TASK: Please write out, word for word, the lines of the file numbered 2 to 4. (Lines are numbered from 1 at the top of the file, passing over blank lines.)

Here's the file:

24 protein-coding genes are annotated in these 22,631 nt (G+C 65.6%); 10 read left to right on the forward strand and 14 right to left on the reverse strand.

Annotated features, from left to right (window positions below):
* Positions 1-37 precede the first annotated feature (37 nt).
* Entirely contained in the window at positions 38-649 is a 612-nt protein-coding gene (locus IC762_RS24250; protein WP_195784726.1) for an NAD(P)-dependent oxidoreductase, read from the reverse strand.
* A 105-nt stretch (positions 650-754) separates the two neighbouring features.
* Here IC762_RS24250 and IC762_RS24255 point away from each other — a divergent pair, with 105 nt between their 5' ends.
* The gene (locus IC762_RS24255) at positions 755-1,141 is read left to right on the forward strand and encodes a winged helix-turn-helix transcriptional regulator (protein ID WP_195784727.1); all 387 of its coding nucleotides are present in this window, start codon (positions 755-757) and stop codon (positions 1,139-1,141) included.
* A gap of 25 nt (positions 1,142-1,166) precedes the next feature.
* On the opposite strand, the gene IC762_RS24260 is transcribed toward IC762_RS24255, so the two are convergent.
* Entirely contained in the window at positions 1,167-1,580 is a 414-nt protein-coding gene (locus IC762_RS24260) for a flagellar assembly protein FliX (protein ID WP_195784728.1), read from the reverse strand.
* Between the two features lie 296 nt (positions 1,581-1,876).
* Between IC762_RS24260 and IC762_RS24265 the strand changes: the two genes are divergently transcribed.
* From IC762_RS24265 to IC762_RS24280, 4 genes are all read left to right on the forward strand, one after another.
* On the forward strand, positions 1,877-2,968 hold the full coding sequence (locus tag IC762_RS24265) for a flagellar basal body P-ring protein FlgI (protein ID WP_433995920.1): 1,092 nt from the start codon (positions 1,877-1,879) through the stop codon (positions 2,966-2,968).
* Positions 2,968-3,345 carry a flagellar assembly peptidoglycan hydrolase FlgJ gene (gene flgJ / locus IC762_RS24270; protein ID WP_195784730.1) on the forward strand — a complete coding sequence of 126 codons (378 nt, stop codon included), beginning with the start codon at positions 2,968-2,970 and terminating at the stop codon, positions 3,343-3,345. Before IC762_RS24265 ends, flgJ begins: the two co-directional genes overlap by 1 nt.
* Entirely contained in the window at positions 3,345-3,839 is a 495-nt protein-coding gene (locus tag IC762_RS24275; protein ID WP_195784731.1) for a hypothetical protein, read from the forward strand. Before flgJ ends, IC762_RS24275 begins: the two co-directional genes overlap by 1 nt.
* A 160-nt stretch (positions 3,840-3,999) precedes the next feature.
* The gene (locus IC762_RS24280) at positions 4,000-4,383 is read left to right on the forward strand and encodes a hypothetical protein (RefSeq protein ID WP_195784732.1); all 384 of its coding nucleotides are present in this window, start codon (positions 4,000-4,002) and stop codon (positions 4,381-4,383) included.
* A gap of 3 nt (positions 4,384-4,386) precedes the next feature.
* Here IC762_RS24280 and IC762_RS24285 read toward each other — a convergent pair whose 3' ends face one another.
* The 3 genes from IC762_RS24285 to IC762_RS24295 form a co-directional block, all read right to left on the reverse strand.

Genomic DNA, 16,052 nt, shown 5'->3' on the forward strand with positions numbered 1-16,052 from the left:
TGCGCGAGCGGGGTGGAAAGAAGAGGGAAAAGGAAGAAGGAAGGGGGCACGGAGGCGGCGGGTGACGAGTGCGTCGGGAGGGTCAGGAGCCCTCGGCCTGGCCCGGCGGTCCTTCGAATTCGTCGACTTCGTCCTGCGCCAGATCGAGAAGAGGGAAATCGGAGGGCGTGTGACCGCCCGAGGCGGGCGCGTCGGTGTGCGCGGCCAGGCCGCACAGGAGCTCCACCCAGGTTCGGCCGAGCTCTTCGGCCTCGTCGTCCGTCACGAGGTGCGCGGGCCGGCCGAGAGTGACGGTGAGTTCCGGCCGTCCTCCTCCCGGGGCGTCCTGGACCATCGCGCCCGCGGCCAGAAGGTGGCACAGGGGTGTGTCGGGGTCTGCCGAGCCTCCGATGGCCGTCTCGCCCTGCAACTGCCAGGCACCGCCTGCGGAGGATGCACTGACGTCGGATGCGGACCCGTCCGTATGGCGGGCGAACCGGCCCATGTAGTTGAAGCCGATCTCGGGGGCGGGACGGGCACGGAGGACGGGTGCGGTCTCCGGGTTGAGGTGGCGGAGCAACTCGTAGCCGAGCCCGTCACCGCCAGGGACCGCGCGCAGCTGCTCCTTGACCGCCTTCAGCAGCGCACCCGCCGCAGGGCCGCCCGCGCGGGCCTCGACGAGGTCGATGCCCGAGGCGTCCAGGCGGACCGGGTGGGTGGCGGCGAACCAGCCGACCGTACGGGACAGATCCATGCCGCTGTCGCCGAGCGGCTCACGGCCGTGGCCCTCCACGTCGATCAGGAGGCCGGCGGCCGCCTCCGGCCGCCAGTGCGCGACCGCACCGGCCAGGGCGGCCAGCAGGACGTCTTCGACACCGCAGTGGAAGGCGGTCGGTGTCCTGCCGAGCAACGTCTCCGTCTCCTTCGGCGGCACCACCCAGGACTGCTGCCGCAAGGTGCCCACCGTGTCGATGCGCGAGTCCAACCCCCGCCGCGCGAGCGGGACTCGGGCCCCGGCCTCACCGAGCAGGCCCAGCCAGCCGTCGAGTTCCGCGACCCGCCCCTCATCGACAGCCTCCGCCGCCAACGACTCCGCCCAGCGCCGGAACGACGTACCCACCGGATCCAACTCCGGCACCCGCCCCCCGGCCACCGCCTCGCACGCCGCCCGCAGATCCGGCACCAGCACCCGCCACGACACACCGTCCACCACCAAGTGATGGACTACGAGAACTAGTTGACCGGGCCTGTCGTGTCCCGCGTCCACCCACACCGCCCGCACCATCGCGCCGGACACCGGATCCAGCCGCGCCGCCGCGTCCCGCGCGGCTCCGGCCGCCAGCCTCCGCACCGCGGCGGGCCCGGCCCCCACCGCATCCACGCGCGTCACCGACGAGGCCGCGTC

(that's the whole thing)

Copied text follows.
Annotated features, from left to right (window positions below):
* Positions 1-37 precede the first annotated feature (37 nt).
* Entirely contained in the window at positions 38-649 is a 612-nt protein-coding gene (locus IC762_RS24250; protein WP_195784726.1) for an NAD(P)-dependent oxidoreductase, read from the reverse strand.